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Support us financially by purchasing this disc from
Orchestral Masters, Vol. 1
Lance HULME
Sirens’ Song [14:24]
Federico GARCIA (b.1978)
Passacaglia on a Theme by Bach [10:23]
Rodney WASCHKA II
Belgrade Overture [5:26]
Paul SISKIND
Organal Dances [7:50]
Craig MORRIS
Lullaby [3:18]
Hiroaki MANAKA (b.1943)
Thought of the Great Plains [8:27]
Spiros MAZIS
10 Dimensions - AEB160 [8:55]
Joyce Wai-chung TANG
Quicksilver Swirls [7:05]
Brno Philharmonic Orchestra/Mikel Toms
rec. dates not provided, Besední Hall, Brno, Czech Republic
ABLAZE RECORDS AR-00015 [65:48]

“Orchestral Masters, Vol. 1” the cover declares. Berlioz? Rimsky-Korsakov? Stravinsky? No: this is a diverse collection of living composers from around the globe, and while the quality is pretty mixed, some of their music is very good indeed. All of it is grounded in a return to traditional tonality, and probably some of these composers could be described as “neo-romantic” if you like labeling people with that word. I don’t.
 
Federico Garcia’s Passacaglia on a Theme by Bach is a suitably grand, austere edifice, and all the orchestration is a little too cute at the beginning - instruments entering one by one in a suspiciously coordinated procession - the work leaves a positive impression. Craig Morris’ Lullaby, the shortest work at just three minutes, is a sincere and sweetly evocative piece. Morris is one of two part-time composers on the album; he’s also a child psychiatrist. Hiroaki Manaka worked a full career in advertising, composing on the side until taking it up as a retirement hobby. His Thought of the Great Plains is a skilful, indeed brilliant evocation of the experience of riding a bus across American Midwest. What makes it more remarkable is that once you think of the name Sibelius, you can’t stop: it’s - and I say this with sincere admiration - one of the closest approximations of Sibelius’ style I’ve ever heard. Manaka wasn’t attempting to imitate it, so “imitate” is the wrong word: it just came out that way, sincerely, I think, and it is astonishing.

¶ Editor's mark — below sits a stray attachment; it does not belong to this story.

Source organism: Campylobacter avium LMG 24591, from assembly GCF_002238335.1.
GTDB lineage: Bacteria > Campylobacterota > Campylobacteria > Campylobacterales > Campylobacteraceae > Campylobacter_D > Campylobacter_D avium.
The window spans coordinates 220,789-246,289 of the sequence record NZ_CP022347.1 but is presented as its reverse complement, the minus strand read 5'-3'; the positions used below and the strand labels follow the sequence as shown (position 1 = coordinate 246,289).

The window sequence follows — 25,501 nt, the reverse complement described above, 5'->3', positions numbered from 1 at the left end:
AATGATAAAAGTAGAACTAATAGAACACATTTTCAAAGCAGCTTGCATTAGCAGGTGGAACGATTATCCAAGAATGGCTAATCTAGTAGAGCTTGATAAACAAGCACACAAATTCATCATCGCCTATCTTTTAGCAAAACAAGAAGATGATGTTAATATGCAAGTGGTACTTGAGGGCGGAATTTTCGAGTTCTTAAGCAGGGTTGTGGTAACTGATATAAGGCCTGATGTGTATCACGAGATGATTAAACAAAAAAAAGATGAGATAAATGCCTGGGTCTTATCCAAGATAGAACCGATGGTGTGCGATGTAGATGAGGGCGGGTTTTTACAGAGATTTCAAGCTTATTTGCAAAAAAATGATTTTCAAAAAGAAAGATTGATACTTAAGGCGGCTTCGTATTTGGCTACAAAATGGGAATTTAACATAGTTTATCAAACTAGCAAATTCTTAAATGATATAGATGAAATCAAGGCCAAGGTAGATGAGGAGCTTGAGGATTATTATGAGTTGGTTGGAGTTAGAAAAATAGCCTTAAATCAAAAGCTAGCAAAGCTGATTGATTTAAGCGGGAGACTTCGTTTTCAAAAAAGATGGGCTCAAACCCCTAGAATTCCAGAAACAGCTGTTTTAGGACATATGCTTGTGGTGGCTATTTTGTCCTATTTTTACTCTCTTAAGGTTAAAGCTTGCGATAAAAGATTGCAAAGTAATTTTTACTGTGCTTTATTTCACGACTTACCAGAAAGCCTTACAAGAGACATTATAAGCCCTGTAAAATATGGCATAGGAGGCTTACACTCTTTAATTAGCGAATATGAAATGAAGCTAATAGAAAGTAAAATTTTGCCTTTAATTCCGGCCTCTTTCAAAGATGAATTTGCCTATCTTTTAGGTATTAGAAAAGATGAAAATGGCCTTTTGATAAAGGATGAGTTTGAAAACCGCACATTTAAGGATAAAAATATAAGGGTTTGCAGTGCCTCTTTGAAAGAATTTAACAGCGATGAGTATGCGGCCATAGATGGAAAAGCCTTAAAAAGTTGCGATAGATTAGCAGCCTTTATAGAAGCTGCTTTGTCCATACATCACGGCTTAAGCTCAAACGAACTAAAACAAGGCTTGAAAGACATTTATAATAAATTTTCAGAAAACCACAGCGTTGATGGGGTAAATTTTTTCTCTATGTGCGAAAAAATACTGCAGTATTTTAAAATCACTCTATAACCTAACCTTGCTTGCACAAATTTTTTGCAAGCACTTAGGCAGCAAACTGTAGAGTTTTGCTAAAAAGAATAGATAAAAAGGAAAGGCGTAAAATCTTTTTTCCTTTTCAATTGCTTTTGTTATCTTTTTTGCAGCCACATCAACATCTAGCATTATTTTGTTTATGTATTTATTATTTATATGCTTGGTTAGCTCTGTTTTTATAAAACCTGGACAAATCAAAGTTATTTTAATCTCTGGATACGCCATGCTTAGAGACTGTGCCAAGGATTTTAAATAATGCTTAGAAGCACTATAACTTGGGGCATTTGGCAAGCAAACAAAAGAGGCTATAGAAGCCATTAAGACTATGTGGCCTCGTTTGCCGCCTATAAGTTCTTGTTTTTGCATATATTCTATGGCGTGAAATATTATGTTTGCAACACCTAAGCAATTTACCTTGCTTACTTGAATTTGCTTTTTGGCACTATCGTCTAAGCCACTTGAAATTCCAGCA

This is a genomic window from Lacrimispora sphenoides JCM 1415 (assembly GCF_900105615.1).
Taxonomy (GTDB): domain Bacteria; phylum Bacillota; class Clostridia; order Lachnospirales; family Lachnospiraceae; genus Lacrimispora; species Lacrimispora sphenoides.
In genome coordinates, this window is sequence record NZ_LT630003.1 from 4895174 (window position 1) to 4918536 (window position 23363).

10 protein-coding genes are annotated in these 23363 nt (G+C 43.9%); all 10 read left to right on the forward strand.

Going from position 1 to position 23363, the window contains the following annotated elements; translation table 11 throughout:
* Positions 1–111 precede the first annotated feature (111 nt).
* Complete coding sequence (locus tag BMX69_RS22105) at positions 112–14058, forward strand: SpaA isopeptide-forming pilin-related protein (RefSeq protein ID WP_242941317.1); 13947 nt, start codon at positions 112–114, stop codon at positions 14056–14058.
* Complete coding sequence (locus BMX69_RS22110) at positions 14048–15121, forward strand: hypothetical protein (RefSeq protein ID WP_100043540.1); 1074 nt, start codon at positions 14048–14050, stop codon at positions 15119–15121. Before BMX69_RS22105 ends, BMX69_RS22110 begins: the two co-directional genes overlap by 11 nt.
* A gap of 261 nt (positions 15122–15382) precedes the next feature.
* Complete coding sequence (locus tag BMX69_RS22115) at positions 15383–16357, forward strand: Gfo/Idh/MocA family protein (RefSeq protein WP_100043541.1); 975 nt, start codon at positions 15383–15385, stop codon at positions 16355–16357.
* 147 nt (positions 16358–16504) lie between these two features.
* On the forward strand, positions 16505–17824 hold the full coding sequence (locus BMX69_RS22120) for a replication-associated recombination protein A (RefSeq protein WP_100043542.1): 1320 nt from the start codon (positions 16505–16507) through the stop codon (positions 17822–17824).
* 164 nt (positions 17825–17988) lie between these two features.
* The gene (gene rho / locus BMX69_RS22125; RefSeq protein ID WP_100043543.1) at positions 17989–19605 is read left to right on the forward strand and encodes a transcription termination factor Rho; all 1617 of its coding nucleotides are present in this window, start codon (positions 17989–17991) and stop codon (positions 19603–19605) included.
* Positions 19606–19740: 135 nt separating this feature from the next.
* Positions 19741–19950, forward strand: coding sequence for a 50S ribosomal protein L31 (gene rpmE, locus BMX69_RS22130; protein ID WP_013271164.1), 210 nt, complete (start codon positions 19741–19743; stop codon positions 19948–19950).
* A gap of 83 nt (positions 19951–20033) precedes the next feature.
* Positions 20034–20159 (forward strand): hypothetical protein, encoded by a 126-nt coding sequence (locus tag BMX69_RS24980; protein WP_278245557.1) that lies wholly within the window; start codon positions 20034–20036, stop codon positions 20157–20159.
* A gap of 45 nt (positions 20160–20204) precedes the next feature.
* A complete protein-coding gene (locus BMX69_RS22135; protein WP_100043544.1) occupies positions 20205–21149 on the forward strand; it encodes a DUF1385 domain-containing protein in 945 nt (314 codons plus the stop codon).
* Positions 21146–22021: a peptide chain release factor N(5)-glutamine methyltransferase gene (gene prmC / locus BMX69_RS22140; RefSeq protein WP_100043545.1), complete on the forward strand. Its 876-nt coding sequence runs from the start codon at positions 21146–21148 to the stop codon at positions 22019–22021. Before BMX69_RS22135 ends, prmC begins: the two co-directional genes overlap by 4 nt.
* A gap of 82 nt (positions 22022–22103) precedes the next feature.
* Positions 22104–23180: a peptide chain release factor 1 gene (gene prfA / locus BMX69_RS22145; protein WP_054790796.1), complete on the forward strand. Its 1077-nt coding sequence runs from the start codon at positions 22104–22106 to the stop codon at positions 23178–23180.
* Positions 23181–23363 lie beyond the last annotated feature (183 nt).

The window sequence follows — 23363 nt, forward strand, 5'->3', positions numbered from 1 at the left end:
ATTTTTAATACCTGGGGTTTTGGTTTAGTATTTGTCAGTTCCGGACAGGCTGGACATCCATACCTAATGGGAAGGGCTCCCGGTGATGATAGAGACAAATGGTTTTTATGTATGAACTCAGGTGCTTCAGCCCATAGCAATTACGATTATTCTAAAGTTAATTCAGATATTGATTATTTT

The other highlight is Paul Siskind’s Organal Dances - a set of splashy, brilliantly orchestrated American spins on baroque dance modes. I’m not surprised to learn Siskind has had music performed by the Pittsburgh and Minnesota Orchestras, not when his instrumental writing stands out so sharply even on an album like this.
 
There are, as I said, disappointments. Lance Hulme’s Sirens’ Song makes little attempt to be seductive, and after a very promising opening flourish we get three or four minutes of the same thing in repetition. Although we’re told the tripartite structure is feminine, I’m not sure where the sirens come into it. Spiros Mazis’ 10 Dimensions - AEB160 is a lot more interesting than its title, an exploration of textures and sounds and feelings, but the ending is somehow less interesting than the beginning, I think because it’s more conventional. Half the works on the disc rely too much on wood blocks and other faddish percussion instruments.
 
The Brno Philharmonic give able, committed performances; I heard what sounded like some woodwind missteps in the middle of the Hulme piece but maybe he just wrote it that way. The quality of music-making over an hour of unfamiliar new works is something of which performers and composers can be proud. Recorded sound is good, too. For adventurers.
 
A word to composers: please put your birth year somewhere in your biography or your website. It makes our job much easier and our review more helpful. If you aspire to someday merit a Wikipedia page, you’ll need your birthday online anyway. A few of these composers have a good chance.
 
Brian Reinhart